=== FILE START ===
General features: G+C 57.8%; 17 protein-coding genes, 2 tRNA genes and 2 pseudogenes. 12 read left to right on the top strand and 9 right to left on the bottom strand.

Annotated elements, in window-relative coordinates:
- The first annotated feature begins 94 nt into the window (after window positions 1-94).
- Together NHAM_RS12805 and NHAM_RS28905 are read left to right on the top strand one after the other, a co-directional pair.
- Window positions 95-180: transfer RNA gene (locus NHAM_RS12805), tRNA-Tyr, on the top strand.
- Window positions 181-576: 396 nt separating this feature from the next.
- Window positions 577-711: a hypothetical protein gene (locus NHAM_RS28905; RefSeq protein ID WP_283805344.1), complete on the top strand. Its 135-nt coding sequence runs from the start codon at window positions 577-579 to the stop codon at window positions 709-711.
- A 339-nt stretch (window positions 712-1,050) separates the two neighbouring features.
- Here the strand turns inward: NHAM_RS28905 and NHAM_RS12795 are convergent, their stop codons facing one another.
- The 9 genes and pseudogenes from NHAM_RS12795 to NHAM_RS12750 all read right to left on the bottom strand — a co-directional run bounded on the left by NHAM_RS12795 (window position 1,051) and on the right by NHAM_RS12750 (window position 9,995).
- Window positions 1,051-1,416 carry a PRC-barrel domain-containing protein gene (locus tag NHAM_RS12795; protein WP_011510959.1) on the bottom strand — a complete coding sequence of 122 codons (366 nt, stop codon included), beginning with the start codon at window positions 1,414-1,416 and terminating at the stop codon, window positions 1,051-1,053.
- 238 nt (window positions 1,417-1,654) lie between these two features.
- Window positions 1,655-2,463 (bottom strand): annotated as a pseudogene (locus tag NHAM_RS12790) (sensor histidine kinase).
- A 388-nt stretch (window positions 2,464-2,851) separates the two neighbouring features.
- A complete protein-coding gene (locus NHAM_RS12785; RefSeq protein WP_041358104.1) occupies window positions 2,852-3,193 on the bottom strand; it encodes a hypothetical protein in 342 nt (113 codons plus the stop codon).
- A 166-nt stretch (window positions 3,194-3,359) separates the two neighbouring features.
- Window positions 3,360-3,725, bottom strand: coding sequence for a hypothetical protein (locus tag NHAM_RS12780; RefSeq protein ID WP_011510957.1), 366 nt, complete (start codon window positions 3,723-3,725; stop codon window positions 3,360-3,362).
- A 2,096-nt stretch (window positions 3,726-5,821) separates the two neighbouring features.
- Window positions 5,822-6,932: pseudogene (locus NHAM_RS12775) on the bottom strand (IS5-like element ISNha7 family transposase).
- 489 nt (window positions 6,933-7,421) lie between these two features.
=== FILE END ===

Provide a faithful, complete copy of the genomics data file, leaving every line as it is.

General features: G+C 57.8%; 17 protein-coding genes, 2 tRNA genes and 2 pseudogenes. 12 read left to right on the top strand and 9 right to left on the bottom strand.

Annotated elements, in window-relative coordinates:
- The first annotated feature begins 94 nt into the window (after window positions 1-94).
- Together NHAM_RS12805 and NHAM_RS28905 are read left to right on the top strand one after the other, a co-directional pair.
- Window positions 95-180: transfer RNA gene (locus NHAM_RS12805), tRNA-Tyr, on the top strand.
- Window positions 181-576: 396 nt separating this feature from the next.
- Window positions 577-711: a hypothetical protein gene (locus NHAM_RS28905; RefSeq protein ID WP_283805344.1), complete on the top strand. Its 135-nt coding sequence runs from the start codon at window positions 577-579 to the stop codon at window positions 709-711.
- A 339-nt stretch (window positions 712-1,050) separates the two neighbouring features.
- Here the strand turns inward: NHAM_RS28905 and NHAM_RS12795 are convergent, their stop codons facing one another.
- The 9 genes and pseudogenes from NHAM_RS12795 to NHAM_RS12750 all read right to left on the bottom strand — a co-directional run bounded on the left by NHAM_RS12795 (window position 1,051) and on the right by NHAM_RS12750 (window position 9,995).
- Window positions 1,051-1,416 carry a PRC-barrel domain-containing protein gene (locus tag NHAM_RS12795; protein WP_011510959.1) on the bottom strand — a complete coding sequence of 122 codons (366 nt, stop codon included), beginning with the start codon at window positions 1,414-1,416 and terminating at the stop codon, window positions 1,051-1,053.
- 238 nt (window positions 1,417-1,654) lie between these two features.
- Window positions 1,655-2,463 (bottom strand): annotated as a pseudogene (locus tag NHAM_RS12790) (sensor histidine kinase).
- A 388-nt stretch (window positions 2,464-2,851) separates the two neighbouring features.
- A complete protein-coding gene (locus NHAM_RS12785; RefSeq protein WP_041358104.1) occupies window positions 2,852-3,193 on the bottom strand; it encodes a hypothetical protein in 342 nt (113 codons plus the stop codon).
- A 166-nt stretch (window positions 3,194-3,359) separates the two neighbouring features.
- Window positions 3,360-3,725, bottom strand: coding sequence for a hypothetical protein (locus tag NHAM_RS12780; RefSeq protein ID WP_011510957.1), 366 nt, complete (start codon window positions 3,723-3,725; stop codon window positions 3,360-3,362).
- A 2,096-nt stretch (window positions 3,726-5,821) separates the two neighbouring features.
- Window positions 5,822-6,932: pseudogene (locus NHAM_RS12775) on the bottom strand (IS5-like element ISNha7 family transposase).
- 489 nt (window positions 6,933-7,421) lie between these two features.